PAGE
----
Della Mae
Della Mae (2015)
Rounder Records, 11661-36378-02, 37:22

Music Review by Hermon Joyner, June 18, 2015


In the interest of complete disclosure, I should say that I did support the making of this album with a contribution to the band’s crowd funding campaign to fund the project. So there.

When it comes to Della Mae, I go back and forth about whether to say anything about them being an “all-girl band.” Because in a perfect world, the gender of a band’s members wouldn’t matter and people would automatically listen to and support a band based on their performances without taking into consideration their private parts, not that they have much to do with making music anyway. But this isn’t a perfect world and for most of the history of bluegrass, it’s been a man’s game. Of course, there are exceptions like Allison Krauss, Rhonda Vincent, and Laurie Lewis, but for every one of those fine performers there are hundreds of men that have made their careers playing bluegrass. But among younger performers, there seems to be a movement towards the Americana string band model that draws from a more diverse range of influences and seems to be more accepting of female performers. And perhaps this is why I think this is the direction that Della Mae appears to be going.

Della Mae’s first record for Rounder, This World Oft Can Be, was definitely bluegrass oriented. Their current release is a self-titled album called Della Mae, and it takes more chances with the material, venturing into Irish-American labor songs and even doing covers of Rolling Stones songs. The sound of the group is still determined by a bluegrass string band line-up: guitar, mandolin, banjo, fiddle, and bass; but the rhythms and melody lines are more progressive and inclusive of sources outside of bluegrass. You can hear bits of Celtic and country and western and pop music throughout the songs. It’s like they’ve decided that the world is far too big and wonderful to let one music genre define their band and their sound.

And if they wanted to take a stand and declare this to the world, they could not have chosen better than their opening track, Boston Town. Starting an album with a feminist, pro-labor movement song is flat-out bold and it makes a statement for sure. And the song is also moving, infectious, and powerful. The passion that underlines this song is heard in every note and word. And this same passion is felt throughout the album. This is music that means something to the people who made it and because of that, it strongly resonates in the listener’s heart. I’ve seldom been moved by music like this.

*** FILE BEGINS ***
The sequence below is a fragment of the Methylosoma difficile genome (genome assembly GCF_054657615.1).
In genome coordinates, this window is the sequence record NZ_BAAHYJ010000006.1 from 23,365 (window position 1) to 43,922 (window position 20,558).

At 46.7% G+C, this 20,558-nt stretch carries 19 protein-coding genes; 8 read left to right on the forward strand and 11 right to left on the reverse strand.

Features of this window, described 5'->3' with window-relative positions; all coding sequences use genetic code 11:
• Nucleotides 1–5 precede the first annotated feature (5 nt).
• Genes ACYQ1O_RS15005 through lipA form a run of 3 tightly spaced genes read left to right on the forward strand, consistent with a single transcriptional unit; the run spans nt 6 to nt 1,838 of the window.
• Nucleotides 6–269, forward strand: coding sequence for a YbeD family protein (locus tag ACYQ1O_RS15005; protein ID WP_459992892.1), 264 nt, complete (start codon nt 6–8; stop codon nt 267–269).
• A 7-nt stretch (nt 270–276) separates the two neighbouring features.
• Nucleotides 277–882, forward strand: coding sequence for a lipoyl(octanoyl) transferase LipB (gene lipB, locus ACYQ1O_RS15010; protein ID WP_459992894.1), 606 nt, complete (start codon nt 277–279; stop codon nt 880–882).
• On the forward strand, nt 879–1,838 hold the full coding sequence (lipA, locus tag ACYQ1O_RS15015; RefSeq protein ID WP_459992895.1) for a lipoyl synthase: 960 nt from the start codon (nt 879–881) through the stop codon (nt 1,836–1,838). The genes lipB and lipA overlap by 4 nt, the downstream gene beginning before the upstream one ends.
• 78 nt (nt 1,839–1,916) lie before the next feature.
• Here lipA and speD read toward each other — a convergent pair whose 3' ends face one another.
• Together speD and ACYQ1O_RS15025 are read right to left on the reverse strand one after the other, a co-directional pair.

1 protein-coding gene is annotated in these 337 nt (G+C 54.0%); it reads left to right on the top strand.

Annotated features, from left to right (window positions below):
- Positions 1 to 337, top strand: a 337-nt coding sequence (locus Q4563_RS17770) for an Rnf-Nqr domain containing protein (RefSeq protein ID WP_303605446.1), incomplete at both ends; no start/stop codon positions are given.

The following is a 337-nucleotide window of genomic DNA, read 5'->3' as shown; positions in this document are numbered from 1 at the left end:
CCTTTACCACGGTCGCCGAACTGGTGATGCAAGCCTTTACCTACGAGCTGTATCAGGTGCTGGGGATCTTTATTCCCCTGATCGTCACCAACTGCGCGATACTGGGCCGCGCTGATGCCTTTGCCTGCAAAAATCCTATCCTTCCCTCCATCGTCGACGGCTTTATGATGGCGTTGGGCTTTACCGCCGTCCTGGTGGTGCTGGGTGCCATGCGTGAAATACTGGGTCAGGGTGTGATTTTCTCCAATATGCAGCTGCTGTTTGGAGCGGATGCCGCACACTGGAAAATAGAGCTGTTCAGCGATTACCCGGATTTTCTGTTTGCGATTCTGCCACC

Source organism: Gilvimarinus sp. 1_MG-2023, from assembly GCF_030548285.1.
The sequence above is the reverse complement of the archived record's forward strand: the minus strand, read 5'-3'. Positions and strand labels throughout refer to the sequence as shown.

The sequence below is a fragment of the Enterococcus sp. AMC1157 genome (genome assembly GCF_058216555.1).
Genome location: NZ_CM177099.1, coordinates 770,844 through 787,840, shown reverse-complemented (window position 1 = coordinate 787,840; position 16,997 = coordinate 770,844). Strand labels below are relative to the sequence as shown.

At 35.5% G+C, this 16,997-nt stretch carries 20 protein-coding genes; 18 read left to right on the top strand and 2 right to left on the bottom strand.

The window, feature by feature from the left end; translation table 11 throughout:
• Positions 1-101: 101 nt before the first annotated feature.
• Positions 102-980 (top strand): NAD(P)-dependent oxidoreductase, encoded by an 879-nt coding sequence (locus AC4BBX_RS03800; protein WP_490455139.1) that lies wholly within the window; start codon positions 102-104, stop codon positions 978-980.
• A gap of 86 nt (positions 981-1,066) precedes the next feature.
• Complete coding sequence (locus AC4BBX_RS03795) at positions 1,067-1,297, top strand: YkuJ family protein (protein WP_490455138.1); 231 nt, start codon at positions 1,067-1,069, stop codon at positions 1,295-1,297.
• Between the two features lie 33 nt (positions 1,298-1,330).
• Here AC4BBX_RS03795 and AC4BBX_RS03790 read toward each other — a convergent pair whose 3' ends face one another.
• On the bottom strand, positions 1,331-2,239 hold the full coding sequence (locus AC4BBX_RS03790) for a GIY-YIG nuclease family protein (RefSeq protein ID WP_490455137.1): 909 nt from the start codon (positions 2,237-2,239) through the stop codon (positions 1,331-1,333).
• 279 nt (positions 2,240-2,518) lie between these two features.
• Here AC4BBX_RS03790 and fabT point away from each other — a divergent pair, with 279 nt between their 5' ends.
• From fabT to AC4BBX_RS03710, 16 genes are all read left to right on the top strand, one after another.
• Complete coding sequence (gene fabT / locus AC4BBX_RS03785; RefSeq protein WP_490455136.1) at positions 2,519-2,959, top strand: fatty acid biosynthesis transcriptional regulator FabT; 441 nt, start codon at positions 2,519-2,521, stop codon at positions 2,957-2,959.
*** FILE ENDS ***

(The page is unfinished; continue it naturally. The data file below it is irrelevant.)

Most of the songs were written by the lead singer, Celia Woodsmith, and flat-picking guitarist, Courtney Hartman. The more I listen to Woodsmith sing, the more I’m convinced that she is one of the major voices performing today. Her voice just doesn’t quit, and has more depth and character than practically anyone I can think of. And in fact, the rest of the band are just as good. Jenni Lyn Gardner is fabulous on mandolin and I feel that one of these days, the rest of the bluegrass world and mandolinists will catch up to this fact. Courtney Hartman is a flat-picking fiend that can hold her own with anybody else. And as it stands right now, Kimber Ludiker is flat-out one of the best fiddlers playing today. She’s one of a handful of players in the world playing at that level.

So is Della Mae an album to pick up? Yes, it is. It’s their best album so far and I have no doubt that it will be one of the best recordings of this year. Della Mae is filled with heartfelt and virtuosic performances, and it’s music that stirs the emotions. And that’s no small accomplishment. Highly recommended.


Song List: Boston Town; Rude Awakening; Can’t Go Back; For The Sake Of My Heart; Good Blood; To Ohio; Shambles; Take One Day; Long Shadow; No Expectations; High Away Gone.